ikulstu|l /ikulstuʎ/, verb: “to create a language, to conlang”
It only gets worse with age…
So, a conlang having a word for conlanging. So meta! ;)
Seriously, this verb is simply formed by adding ku|lu: “language, tongue” to istu|l, making conlanging literally “to summon a language” (more probably, it’s some kind of portmanteau between ku|lu and idatistu|l: “to invent”, or at least it was coined based on that verb). Notice that ku|lu in this compound comes out as kul-. It’s what I call the “short compound form”. Stems can form compounds in both full form and short compound form, although it’s usually not predictable which form will be preferred.
Two interesting facts about ikulstu|l:
- it’s the base word for referring to conlanging. Other words (such as kulstuluz: “conlang”, kulstulbel: “conlanging” and kulstulnon: “conlanger”) are derived from it. It’s quite common in Moten for the base word that refers to some concept to actually be a verb, and other words, including nouns, to be derived from it. That’s unlike English, where conceptual base words tend to be nouns.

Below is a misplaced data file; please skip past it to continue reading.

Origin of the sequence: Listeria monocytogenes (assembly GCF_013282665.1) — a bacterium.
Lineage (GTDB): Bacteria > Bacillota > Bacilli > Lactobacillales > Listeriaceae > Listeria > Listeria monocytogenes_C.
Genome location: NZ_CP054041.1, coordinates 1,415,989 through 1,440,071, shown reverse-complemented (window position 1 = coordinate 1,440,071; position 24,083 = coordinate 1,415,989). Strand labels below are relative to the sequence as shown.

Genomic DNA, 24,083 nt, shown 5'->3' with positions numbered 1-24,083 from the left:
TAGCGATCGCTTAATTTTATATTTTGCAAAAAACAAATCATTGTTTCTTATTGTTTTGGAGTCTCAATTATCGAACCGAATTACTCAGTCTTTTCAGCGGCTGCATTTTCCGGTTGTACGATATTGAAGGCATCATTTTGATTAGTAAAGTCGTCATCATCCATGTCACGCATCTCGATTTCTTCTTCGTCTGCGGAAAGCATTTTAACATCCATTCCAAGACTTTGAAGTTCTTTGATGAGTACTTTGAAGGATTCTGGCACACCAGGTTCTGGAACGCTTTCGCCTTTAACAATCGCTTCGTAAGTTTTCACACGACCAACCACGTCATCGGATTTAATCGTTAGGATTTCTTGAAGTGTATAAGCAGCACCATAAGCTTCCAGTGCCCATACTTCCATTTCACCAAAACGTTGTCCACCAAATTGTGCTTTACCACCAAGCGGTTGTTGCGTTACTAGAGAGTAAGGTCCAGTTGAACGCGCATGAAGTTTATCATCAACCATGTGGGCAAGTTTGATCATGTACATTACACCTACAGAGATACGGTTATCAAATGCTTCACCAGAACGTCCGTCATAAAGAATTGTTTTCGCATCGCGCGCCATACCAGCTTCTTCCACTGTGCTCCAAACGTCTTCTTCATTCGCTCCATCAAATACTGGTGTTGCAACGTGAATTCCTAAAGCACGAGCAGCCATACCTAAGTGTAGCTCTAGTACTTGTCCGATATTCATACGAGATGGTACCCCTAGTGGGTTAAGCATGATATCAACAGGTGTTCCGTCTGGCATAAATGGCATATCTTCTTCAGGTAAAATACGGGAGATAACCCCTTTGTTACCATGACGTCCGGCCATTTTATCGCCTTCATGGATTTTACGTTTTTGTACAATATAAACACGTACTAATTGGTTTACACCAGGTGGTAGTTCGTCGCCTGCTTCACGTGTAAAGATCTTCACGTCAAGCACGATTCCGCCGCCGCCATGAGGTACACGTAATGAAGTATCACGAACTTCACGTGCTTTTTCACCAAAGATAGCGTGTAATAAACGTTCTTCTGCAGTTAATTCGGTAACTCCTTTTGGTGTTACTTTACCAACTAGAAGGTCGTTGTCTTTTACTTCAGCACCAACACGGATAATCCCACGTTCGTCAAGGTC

- It’s strictly a transitive verb, taking as object the language being created (or its name at least). That’s why the form kulstuluz, which is actually the participle of the verb, can take on the meaning “conlang”: the participle when used as a noun usually refers to the object of the verb. In fact, even when the object is not mentioned in a sentence, it will be implied (that’s pro-drop for you! :) ). It is possible, however, to remove the object entirely from the equation (i.e. if you want to say that you are conlanging in general, without any reference to which conlang you are working on), by putting the verb in the middle voice, a very common way in Moten to turn transitive verbs into generic intransitive ones.
from Tumblr http://ift.tt/XbMThS